Woodrow Wilson at Versailles Peace Conference and Return in 1918

All of us are aware of the vindictiveness, mistrust, and bitterness among the Allied Powers.  At times David Lord George from  England, George Clemenceau from France, Vittorio Orlando from Italy, and President Wilson had separate agendas that seemed  impossible to reconcile.  After more than four months of negotiation,  they agreed on some basic points.  WW spent some two months in Europe, by far the longest ever a sitting President was out of the country.   These agreements not only covered Europe but also countries in Africa, the Middle East, and Europe.  China and Japan were also major issues.   We can trace some of the problems in the Middle East today to the Post World War I period.

Woodrow Wilson was able to get some of his 14 point incorporated into the treaty.  The Senate of course had to approve  our entry into the League of Nation.  Wilson here made some big mistakes.

–In the 1918, President Wilson asked voters on trips around the country to increase the Democratic Majorities in both the Senate and House of Representatives. Wilson wanted the results for a mandate to join the League.  Instead, Republicans gained control of both Houses and this obviously hurt the President’s efforts.   Two factors here are important. The party in the White House generally loses some seats in Congress in midterm elections and at the conclusion of any war.  By Wilson requesting a mandate for the League of Nations,  it looked like the voters were rejecting this effort.  Perhaps they were but it was not the only driver.  Most  Republican Senators of course chose to put a rejection of the league  spin on the result.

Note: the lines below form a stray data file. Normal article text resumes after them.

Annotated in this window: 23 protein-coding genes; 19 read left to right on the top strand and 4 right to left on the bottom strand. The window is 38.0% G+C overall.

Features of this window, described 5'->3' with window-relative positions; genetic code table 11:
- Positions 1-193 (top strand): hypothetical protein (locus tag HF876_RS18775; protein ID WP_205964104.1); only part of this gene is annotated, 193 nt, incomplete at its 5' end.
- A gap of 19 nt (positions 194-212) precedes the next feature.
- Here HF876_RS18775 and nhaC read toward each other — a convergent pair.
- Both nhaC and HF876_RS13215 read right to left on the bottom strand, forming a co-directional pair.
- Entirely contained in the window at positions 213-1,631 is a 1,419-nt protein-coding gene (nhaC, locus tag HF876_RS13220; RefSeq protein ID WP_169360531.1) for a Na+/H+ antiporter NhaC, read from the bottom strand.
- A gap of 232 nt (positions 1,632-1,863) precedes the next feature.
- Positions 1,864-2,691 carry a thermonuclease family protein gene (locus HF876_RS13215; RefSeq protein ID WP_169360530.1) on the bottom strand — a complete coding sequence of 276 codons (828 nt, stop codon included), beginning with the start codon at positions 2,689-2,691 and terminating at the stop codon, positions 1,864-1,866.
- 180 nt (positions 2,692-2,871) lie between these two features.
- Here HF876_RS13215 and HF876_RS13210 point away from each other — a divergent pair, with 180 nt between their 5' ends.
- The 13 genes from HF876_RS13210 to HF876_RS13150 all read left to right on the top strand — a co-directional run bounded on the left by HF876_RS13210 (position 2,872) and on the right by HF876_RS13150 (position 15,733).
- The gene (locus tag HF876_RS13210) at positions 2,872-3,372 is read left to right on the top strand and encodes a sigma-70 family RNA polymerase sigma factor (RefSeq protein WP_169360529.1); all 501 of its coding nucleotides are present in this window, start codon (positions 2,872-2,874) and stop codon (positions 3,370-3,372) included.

–On his two trips to Europe, the President did not take any Senators, Democratic or Republican with him.   He expected the Senate almost to sign on dotted line after a few days of negotiation.   President Woodrow Wilson, supposedly an expert in Constitutional Law,  came close to ignoring his obligation to conduct foreign policy with the Advise and Consent of the Senate.   This is something  the law mandates and not done from courtesy or good manners.   The Republicans were now the Majority in the Senate and this made their cooperation an absolute necessity when doing anything.   Senator Henry Cabot Lodge, a Republican from Massachusetts, was the Majority Leader and Chairman of the Foreign Relations Committee.   He hated Wilson in the first place and this only made the flame White Hot.   There was very little cooperation from the Senate.  By his actions,  Wilson angered all Senators even those who agreed with him.

–As might be expected , there were varying  slants on the League of Nations.   Though difficult to sort exactly, they were those Senators who were  (1) totally unreconciled,  (2) unreconciled but open to change, (3) in general agreement with some reservations, and (4) in total agreement.  President Wilson made a grand tour around the country asking the people to write or demonstrate at their Senators’ offices to support the League of Nations.   In Pueblo, CO, the President suffered a severe stroke.  The train went immediately  back to Washington.  There his condition improved somewhat but he remained an invalid for balance of his term and until his death three years later.  Edith Wilson was almost an acting President carefully filtering all information and visitors to the White House.  

Now Senator Norris looked at how he would vote for President in 1920.

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